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Emory African American Studies Expert to Delve into Struggle for Educational Access During MC’s Black History Month Presentation

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Sixty years ago, the federal government launched a comprehensive initiative designed to break the cycle of poverty by giving preschool children from families with low income a culturally responsive program to help meet their educational needs.

Studies have shown that children enrolled in the Head Start program, part of President Lyndon B. Johnson’s “War on Poverty,” are more likely to graduate from high school, attend college, and demonstrate improved social, emotional, and behavioral development.

Dr. Crystal R. Sanders, associate professor of African American Studies at Emory University, will present a lecture at Mississippi College honoring the 70th anniversary of the landmark Brown v. Board of Education Supreme Court decision and celebrating the Black women advocates who started the Head Start program at 7:30 p.m. on Thursday, Feb. 22, in the Aven Fine Arts Building at Mississippi College.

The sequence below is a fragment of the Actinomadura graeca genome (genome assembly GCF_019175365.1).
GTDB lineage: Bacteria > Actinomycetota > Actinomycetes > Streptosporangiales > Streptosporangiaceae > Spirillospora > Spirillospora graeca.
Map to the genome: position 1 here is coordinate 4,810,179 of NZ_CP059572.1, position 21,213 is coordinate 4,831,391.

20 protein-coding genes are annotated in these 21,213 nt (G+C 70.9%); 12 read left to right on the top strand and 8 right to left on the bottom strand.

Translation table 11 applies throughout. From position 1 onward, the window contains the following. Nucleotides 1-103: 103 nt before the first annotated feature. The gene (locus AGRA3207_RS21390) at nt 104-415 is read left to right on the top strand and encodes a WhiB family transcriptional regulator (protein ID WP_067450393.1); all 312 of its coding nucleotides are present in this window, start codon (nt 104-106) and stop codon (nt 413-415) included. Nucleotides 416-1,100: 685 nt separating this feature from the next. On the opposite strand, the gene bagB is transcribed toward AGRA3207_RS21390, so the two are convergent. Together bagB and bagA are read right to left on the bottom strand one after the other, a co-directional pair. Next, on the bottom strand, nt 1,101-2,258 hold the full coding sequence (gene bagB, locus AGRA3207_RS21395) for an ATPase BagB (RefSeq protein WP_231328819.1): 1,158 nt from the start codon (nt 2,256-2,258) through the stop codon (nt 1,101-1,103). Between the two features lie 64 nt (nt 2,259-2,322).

The celebration of Black education in Mississippi, “Something Better for My Children: Black Education in Slavery and Freedom,” is part of MC’s observance of Black History Month. Sanders’ presentation will be accompanied by a stirring performance from the Hinds Utica Concert Choir and a pair of exhibits on the Utica Institute’s Jubilee Singers and William Holtzclaw, founder of the Utica Institute, in the Leland Speed Library on the Clinton campus. Admission is free and the community is invited.